This week, the Legislature returned to Juneau from a recess to work on distributing COVID-19 relief funds in the state. Because they were coming from all over the state to gather in a single building before going back home to their communities, legislators were required to wear masks and be temperature checked as they headed into the building. Once they were checked, they would receive a sticker noting that they were clear of symptoms.
The stickers turned out to be a source of controversy. In an email posted to social media, Rep. Ben Carpenter of Nikiski compared the stickers to the badges with a yellow Star of David on them, which Jews in Nazi Germany were forced to wear as identification prior to being segregated and later shipped to concentration camps.
Chaos quickly followed. Comments were polarized on both sides, with critics saying it was offensive to compare a health screening to genocide, and supporters saying his comments were misunderstood and taken out of context.
Carpenter apologized for the analogy and said he was trying to make a point about loss of liberties and government overreach amid the pandemic response. He also noted concerns about the Legislature requiring the general public to wear similar stickers in the future, noting their medical status.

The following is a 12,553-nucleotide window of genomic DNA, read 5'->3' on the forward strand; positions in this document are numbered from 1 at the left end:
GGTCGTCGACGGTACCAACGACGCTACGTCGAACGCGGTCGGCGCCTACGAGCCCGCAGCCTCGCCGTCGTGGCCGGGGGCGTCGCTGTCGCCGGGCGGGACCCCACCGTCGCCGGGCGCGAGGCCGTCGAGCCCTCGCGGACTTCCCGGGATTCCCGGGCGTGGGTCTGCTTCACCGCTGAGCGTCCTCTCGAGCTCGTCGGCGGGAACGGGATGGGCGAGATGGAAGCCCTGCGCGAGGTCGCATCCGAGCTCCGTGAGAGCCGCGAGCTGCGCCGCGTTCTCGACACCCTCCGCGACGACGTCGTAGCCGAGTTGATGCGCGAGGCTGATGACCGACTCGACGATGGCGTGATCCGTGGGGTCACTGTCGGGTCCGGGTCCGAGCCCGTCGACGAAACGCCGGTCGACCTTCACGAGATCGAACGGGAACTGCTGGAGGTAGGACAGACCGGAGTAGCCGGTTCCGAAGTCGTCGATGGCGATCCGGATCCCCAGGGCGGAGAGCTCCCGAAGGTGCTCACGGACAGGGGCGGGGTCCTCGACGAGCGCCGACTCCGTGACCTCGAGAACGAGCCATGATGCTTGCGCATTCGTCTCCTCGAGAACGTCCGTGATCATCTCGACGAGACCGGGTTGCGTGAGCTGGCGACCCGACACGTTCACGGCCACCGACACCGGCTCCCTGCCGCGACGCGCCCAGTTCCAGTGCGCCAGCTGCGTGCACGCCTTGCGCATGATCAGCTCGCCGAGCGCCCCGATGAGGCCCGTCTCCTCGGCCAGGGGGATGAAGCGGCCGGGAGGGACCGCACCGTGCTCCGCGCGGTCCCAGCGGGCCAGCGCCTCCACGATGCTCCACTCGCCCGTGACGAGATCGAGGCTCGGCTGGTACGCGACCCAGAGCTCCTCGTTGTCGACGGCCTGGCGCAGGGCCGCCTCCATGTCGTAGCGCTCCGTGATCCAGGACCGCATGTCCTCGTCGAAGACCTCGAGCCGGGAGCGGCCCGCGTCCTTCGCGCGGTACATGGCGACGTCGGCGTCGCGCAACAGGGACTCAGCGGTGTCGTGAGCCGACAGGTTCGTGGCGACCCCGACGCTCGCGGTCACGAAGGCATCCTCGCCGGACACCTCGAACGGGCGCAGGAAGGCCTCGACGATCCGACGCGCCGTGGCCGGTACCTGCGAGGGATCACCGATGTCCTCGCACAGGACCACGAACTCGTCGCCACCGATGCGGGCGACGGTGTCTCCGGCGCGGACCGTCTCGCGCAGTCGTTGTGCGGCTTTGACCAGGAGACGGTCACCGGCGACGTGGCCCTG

“And it all starts with fear of what might happen with those people and that’s the message that I was trying to get is if we’re going start labeling people in the Legislature, you get a sticker if you’re healthy and you get a sticker if you’re not, or vice versa or whatever. Then it’s not that far of a leap for us to say, you know, if it’s good for us, then why don’t we label our people?” Carpenter said.
The process of getting into the building was fine but Carpenter says he still hasn’t gotten clarification on how the legislative leadership can block legislators from voting. Alaska doesn’t allow representatives to vote unless they are physically present on the House floor.
Given another chance, he says he could have chosen a different analogy to make his point and didn’t mean to offend anyone. He says he appreciates the people in his district who have defended his character amid the statewide and national attention.
“Stories that have been done in the national media and, really, the words that were attributed to me were taken out of context of the conversation that I was having and didn’t really explain what the point was that I was trying to make but painted me to be someone I’m not,” Carpenter said.
Carpenter is a first-term Republican representative from District 29, which includes Nikiski, Hope, Cooper Landing and Seward. Paul Dale, of Nikiski, is running against Carpenter as a nonpartisan. Dale says he found Carpenter’s comments unnecessary and off-topic.
“I think, like most Alaskans, I find them over the top and hardly on topic and unfortunate, but it happened and we are where we are," Dale said. "The discussion about the appropriate safe measures for meeting at the capital and preventing COVID-19 spread can occur on their merits.”
The House ratified Gov. Mike Dunleavy’s billion-dollar economic aid plan Tuesday. The Senate is scheduled to vote Wednesday.